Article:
How does the concept of the labyrinth fit into “The Garden of the Forking Paths"?

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teachsuccess eNotes educator| Certified Educator

Intriguing question! Borges's story is at its heart a labyrinthine enigma. We all know what a physical labyrinth is: it's basically a maze, a network of intricate passages, one of which leads to the center. The Greek mythological labyrinth (built by Daedalus to confine the Minotaur) was of a multicursal (or bifurcating) design. In other words, the labyrinth had branched passages that either converged with or diverged from other passages as they meandered along their paths. 

The concept of the labyrinth fits into the story in the sense that it epitomizes or symbolizes the bifurcating or multicursal nature of time in Borges's narrative. Here's a passage that explains this idea of time:

In the work of Ts'ui Pen, all possible outcomes occur; each one is the point of departure for other forkings. Sometimes the paths of this labyrinth converge: for example, you arrive at this house, but in one of the possible paths, you are my enemy; in another, my friend.

In the passage above, Stephen Albert, the Sinologist, explains to Yu Tsun the idea behind Ts'ui Pen's work. Ts'ui Pen's "indeterminate heap of contradictory drafts" appears on the surface to be the elements of a "chaotic novel." However, Stephen Albert hypothesizes that the drafts symbolize the bifurcating nature of time, which consists of "diverse futures" that "proliferate and fork." Ts'ui Pen's work (and Borges's as well) is an abstract conception of the physical labyrinth: all paths are possible, and each path can converge into or diverge from other paths. 

Anyone who has ever been trapped in a labyrinth will eventually experience some level of confusion or disequilibrium. Yet if we look at the labyrinth from above, the view is markedly different. Among the intricate and meandering passages, there is at least one that leads to the center. From above, we can see the purpose and design of the labyrinth, a privileged view that is denied the one trapped in it. Additionally, there may even be parallel paths leading to the center, a fact that will not be evident to anyone on ground level.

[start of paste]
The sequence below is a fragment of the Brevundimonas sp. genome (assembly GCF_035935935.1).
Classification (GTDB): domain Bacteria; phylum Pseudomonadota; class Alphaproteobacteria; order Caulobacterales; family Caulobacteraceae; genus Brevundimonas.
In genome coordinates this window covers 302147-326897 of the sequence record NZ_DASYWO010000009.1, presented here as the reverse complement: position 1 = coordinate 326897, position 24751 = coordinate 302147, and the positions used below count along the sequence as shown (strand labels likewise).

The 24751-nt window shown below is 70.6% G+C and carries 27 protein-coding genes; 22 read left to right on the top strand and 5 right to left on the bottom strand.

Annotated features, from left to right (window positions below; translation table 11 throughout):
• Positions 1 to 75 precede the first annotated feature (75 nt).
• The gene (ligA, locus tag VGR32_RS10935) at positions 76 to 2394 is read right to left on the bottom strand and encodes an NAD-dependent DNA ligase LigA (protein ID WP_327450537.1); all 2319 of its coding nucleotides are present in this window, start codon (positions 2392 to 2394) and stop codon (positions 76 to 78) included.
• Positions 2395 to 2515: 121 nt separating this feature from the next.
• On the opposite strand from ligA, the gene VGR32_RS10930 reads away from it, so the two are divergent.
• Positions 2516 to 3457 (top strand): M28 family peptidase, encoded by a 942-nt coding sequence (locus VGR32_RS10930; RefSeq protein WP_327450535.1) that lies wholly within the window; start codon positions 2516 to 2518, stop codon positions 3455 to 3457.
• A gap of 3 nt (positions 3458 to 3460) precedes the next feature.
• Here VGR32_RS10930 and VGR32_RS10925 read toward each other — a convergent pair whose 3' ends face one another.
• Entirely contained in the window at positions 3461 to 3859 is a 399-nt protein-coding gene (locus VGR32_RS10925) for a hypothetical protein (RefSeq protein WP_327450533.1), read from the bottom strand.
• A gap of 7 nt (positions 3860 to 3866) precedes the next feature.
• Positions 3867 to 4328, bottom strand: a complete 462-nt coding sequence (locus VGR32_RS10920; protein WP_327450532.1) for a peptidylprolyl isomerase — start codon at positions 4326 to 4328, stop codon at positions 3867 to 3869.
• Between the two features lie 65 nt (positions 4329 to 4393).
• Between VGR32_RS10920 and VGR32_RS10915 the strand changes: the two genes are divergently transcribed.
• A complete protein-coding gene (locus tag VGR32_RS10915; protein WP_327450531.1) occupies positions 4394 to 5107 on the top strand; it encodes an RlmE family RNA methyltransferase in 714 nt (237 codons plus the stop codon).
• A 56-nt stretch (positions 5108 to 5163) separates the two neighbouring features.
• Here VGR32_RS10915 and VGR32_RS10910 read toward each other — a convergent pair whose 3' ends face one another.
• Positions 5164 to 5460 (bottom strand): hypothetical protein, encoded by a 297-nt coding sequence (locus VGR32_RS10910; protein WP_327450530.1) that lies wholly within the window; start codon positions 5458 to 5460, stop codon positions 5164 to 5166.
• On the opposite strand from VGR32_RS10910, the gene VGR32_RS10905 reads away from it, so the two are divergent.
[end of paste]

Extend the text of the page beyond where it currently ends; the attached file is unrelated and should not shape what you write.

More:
Borges makes this point clear in his story. Yu Tsun believes that his spy colleague has either been murdered or arrested. However, the "Editor's note" proclaims that Captain Richard Madden killed Runeberg in self-defense. This means that Runeberg must have attacked Madden, causing the latter to fire his weapon in self-defense. At this point, the reader may ask: Who is the "editor"? Is it Yu Tsun or Borges? Can both perspectives of Runeberg's fate be true? The labyrinth concept says yes, it can. Remember that the perspective of someone trapped in a labyrinth at ground level will differ from that of someone who has a panoramic view from above.

The labyrinth concept explains our dilemma in life. Hindsight is 20/20, as the saying goes, but how many of us have it in all the circumstances of our lives? To summarize, here are the two ways that the concept of the labyrinth fits into the story:

a) As a symbol of the multiple universe theory, where alternate universes demonstrate a multiplicity of possible outcomes.

I told myself that the duel had already begun and that I had won the first encounter by frustrating, even if for forty minutes, even if by a stroke of fate, the attack of my adversary. I argued that this slightest of victories foreshadowed a total victory. [I argued that the victory] was not so slight, since without this precious difference that the train schedule provided me I would be imprisoned, or dead....

In an alternate universe, Yu Tsun escapes capture and imprisonment. In the universe Yu Tsun is currently in, he's not so lucky. He must tell his story in prison, while he awaits execution.

b) As a symbol of the multiplicity of perspectives regarding the same situation/circumstance.

In the first, an army marches to a battle across a lonely mountain; the horror of the rocks and shadows makes the men undervalue their lives and they gain an easy victory. In the second, the same army traverses a palace where a great festival is taking place; the resplendent battle seems to them a continuation of the celebration and they win the victory.

In the above, Stephen Albert reads to Yu Tsun from Ts'ui Pen's work; they are essentially two versions of the same chapter. The perspectives are different, but the outcome is the same. 

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